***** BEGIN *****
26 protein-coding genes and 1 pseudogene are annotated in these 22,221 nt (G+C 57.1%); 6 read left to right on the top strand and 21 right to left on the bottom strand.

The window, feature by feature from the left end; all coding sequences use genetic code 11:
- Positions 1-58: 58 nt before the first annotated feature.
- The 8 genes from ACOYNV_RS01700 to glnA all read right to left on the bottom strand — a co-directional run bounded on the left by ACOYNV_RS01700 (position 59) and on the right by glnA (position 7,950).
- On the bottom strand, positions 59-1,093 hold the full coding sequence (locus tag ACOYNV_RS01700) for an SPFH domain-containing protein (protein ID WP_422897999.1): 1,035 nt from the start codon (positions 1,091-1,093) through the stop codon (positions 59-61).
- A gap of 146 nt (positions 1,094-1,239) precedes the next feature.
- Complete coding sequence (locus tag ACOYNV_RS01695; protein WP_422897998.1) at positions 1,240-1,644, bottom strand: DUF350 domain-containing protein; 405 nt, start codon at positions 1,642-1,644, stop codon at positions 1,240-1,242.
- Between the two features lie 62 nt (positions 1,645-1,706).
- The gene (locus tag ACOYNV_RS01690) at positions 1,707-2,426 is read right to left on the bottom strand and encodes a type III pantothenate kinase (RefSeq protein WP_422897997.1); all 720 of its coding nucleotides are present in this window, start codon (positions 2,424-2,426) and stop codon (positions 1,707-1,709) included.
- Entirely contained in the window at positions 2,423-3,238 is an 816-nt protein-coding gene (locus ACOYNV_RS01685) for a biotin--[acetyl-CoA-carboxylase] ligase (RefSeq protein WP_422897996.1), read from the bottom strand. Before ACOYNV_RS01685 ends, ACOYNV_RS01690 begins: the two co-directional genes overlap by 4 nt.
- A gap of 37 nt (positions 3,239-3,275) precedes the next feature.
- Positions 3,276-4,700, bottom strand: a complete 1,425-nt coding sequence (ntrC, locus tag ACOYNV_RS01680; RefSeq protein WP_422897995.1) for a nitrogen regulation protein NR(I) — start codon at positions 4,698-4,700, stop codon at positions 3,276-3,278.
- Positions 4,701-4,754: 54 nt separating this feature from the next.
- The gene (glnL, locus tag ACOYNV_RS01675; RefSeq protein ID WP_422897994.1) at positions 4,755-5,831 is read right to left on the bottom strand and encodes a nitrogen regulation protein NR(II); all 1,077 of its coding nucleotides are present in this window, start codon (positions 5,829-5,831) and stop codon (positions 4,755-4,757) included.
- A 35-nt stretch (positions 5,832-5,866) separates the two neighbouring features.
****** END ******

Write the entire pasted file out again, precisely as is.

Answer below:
26 protein-coding genes and 1 pseudogene are annotated in these 22,221 nt (G+C 57.1%); 6 read left to right on the top strand and 21 right to left on the bottom strand.

The window, feature by feature from the left end; all coding sequences use genetic code 11:
- Positions 1-58: 58 nt before the first annotated feature.
- The 8 genes from ACOYNV_RS01700 to glnA all read right to left on the bottom strand — a co-directional run bounded on the left by ACOYNV_RS01700 (position 59) and on the right by glnA (position 7,950).
- On the bottom strand, positions 59-1,093 hold the full coding sequence (locus tag ACOYNV_RS01700) for an SPFH domain-containing protein (protein ID WP_422897999.1): 1,035 nt from the start codon (positions 1,091-1,093) through the stop codon (positions 59-61).
- A gap of 146 nt (positions 1,094-1,239) precedes the next feature.
- Complete coding sequence (locus tag ACOYNV_RS01695; protein WP_422897998.1) at positions 1,240-1,644, bottom strand: DUF350 domain-containing protein; 405 nt, start codon at positions 1,642-1,644, stop codon at positions 1,240-1,242.
- Between the two features lie 62 nt (positions 1,645-1,706).
- The gene (locus tag ACOYNV_RS01690) at positions 1,707-2,426 is read right to left on the bottom strand and encodes a type III pantothenate kinase (RefSeq protein WP_422897997.1); all 720 of its coding nucleotides are present in this window, start codon (positions 2,424-2,426) and stop codon (positions 1,707-1,709) included.
- Entirely contained in the window at positions 2,423-3,238 is an 816-nt protein-coding gene (locus ACOYNV_RS01685) for a biotin--[acetyl-CoA-carboxylase] ligase (RefSeq protein WP_422897996.1), read from the bottom strand. Before ACOYNV_RS01685 ends, ACOYNV_RS01690 begins: the two co-directional genes overlap by 4 nt.
- A gap of 37 nt (positions 3,239-3,275) precedes the next feature.
- Positions 3,276-4,700, bottom strand: a complete 1,425-nt coding sequence (ntrC, locus tag ACOYNV_RS01680; RefSeq protein WP_422897995.1) for a nitrogen regulation protein NR(I) — start codon at positions 4,698-4,700, stop codon at positions 3,276-3,278.
- Positions 4,701-4,754: 54 nt separating this feature from the next.
- The gene (glnL, locus tag ACOYNV_RS01675; RefSeq protein ID WP_422897994.1) at positions 4,755-5,831 is read right to left on the bottom strand and encodes a nitrogen regulation protein NR(II); all 1,077 of its coding nucleotides are present in this window, start codon (positions 5,829-5,831) and stop codon (positions 4,755-4,757) included.
- A 35-nt stretch (positions 5,832-5,866) separates the two neighbouring features.